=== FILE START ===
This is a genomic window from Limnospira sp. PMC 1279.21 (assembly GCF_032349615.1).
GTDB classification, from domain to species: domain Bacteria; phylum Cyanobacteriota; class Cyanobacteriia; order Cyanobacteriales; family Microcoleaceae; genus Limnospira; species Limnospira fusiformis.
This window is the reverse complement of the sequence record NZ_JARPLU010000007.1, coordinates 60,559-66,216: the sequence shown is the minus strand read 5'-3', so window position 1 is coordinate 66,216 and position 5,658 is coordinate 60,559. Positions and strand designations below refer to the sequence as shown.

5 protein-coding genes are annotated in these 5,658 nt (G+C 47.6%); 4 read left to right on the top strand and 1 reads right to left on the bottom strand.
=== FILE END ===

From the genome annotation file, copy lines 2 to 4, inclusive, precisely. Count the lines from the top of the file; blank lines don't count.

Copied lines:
GTDB classification, from domain to species: domain Bacteria; phylum Cyanobacteriota; class Cyanobacteriia; order Cyanobacteriales; family Microcoleaceae; genus Limnospira; species Limnospira fusiformis.
This window is the reverse complement of the sequence record NZ_JARPLU010000007.1, coordinates 60,559-66,216: the sequence shown is the minus strand read 5'-3', so window position 1 is coordinate 66,216 and position 5,658 is coordinate 60,559. Positions and strand designations below refer to the sequence as shown.

5 protein-coding genes are annotated in these 5,658 nt (G+C 47.6%); 4 read left to right on the top strand and 1 reads right to left on the bottom strand.